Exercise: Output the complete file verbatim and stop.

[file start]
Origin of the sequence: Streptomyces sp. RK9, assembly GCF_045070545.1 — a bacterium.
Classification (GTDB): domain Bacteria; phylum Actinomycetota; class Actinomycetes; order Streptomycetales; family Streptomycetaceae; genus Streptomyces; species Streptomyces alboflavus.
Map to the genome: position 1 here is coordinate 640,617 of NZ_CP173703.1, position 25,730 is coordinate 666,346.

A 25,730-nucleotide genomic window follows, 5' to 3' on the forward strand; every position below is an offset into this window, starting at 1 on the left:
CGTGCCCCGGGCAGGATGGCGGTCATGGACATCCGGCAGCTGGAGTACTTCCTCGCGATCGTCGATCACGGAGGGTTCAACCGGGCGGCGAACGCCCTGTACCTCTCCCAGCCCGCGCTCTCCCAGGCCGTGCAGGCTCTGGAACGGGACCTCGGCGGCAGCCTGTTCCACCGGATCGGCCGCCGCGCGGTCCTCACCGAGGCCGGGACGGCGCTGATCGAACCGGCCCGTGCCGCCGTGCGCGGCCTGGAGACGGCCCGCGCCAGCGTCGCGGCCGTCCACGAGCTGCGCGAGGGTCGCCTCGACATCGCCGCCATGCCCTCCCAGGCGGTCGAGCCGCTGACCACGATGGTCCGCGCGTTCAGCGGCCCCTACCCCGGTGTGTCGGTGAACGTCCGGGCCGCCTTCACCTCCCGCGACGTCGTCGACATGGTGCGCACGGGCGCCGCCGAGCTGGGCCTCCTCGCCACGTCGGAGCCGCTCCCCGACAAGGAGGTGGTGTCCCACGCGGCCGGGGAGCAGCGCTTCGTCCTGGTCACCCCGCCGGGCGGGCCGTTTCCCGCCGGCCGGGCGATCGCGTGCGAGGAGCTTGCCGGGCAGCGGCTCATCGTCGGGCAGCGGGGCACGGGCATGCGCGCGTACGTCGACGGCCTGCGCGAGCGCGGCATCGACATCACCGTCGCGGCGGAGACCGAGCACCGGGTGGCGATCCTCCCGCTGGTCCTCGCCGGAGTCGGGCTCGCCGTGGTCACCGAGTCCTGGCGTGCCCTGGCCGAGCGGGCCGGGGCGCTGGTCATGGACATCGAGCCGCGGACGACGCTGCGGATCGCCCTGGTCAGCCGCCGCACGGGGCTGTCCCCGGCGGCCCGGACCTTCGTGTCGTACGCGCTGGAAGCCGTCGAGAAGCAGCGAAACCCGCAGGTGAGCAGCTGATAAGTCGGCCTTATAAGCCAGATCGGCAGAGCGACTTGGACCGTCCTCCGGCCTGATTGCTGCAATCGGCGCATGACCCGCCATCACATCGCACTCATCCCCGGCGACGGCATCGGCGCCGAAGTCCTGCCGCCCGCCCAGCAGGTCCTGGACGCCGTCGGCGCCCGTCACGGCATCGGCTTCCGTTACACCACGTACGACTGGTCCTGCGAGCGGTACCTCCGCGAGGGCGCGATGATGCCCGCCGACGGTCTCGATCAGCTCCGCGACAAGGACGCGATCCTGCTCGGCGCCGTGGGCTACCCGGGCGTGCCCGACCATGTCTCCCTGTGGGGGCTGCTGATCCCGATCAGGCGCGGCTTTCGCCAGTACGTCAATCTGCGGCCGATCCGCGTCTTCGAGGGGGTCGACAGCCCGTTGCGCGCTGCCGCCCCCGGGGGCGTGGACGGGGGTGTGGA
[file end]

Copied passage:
Origin of the sequence: Streptomyces sp. RK9, assembly GCF_045070545.1 — a bacterium.
Classification (GTDB): domain Bacteria; phylum Actinomycetota; class Actinomycetes; order Streptomycetales; family Streptomycetaceae; genus Streptomyces; species Streptomyces alboflavus.
Map to the genome: position 1 here is coordinate 640,617 of NZ_CP173703.1, position 25,730 is coordinate 666,346.

A 25,730-nucleotide genomic window follows, 5' to 3' on the forward strand; every position below is an offset into this window, starting at 1 on the left:
CGTGCCCCGGGCAGGATGGCGGTCATGGACATCCGGCAGCTGGAGTACTTCCTCGCGATCGTCGATCACGGAGGGTTCAACCGGGCGGCGAACGCCCTGTACCTCTCCCAGCCCGCGCTCTCCCAGGCCGTGCAGGCTCTGGAACGGGACCTCGGCGGCAGCCTGTTCCACCGGATCGGCCGCCGCGCGGTCCTCACCGAGGCCGGGACGGCGCTGATCGAACCGGCCCGTGCCGCCGTGCGCGGCCTGGAGACGGCCCGCGCCAGCGTCGCGGCCGTCCACGAGCTGCGCGAGGGTCGCCTCGACATCGCCGCCATGCCCTCCCAGGCGGTCGAGCCGCTGACCACGATGGTCCGCGCGTTCAGCGGCCCCTACCCCGGTGTGTCGGTGAACGTCCGGGCCGCCTTCACCTCCCGCGACGTCGTCGACATGGTGCGCACGGGCGCCGCCGAGCTGGGCCTCCTCGCCACGTCGGAGCCGCTCCCCGACAAGGAGGTGGTGTCCCACGCGGCCGGGGAGCAGCGCTTCGTCCTGGTCACCCCGCCGGGCGGGCCGTTTCCCGCCGGCCGGGCGATCGCGTGCGAGGAGCTTGCCGGGCAGCGGCTCATCGTCGGGCAGCGGGGCACGGGCATGCGCGCGTACGTCGACGGCCTGCGCGAGCGCGGCATCGACATCACCGTCGCGGCGGAGACCGAGCACCGGGTGGCGATCCTCCCGCTGGTCCTCGCCGGAGTCGGGCTCGCCGTGGTCACCGAGTCCTGGCGTGCCCTGGCCGAGCGGGCCGGGGCGCTGGTCATGGACATCGAGCCGCGGACGACGCTGCGGATCGCCCTGGTCAGCCGCCGCACGGGGCTGTCCCCGGCGGCCCGGACCTTCGTGTCGTACGCGCTGGAAGCCGTCGAGAAGCAGCGAAACCCGCAGGTGAGCAGCTGATAAGTCGGCCTTATAAGCCAGATCGGCAGAGCGACTTGGACCGTCCTCCGGCCTGATTGCTGCAATCGGCGCATGACCCGCCATCACATCGCACTCATCCCCGGCGACGGCATCGGCGCCGAAGTCCTGCCGCCCGCCCAGCAGGTCCTGGACGCCGTCGGCGCCCGTCACGGCATCGGCTTCCGTTACACCACGTACGACTGGTCCTGCGAGCGGTACCTCCGCGAGGGCGCGATGATGCCCGCCGACGGTCTCGATCAGCTCCGCGACAAGGACGCGATCCTGCTCGGCGCCGTGGGCTACCCGGGCGTGCCCGACCATGTCTCCCTGTGGGGGCTGCTGATCCCGATCAGGCGCGGCTTTCGCCAGTACGTCAATCTGCGGCCGATCCGCGTCTTCGAGGGGGTCGACAGCCCGTTGCGCGCTGCCGCCCCCGGGGGCGTGGACGGGGGTGTGGA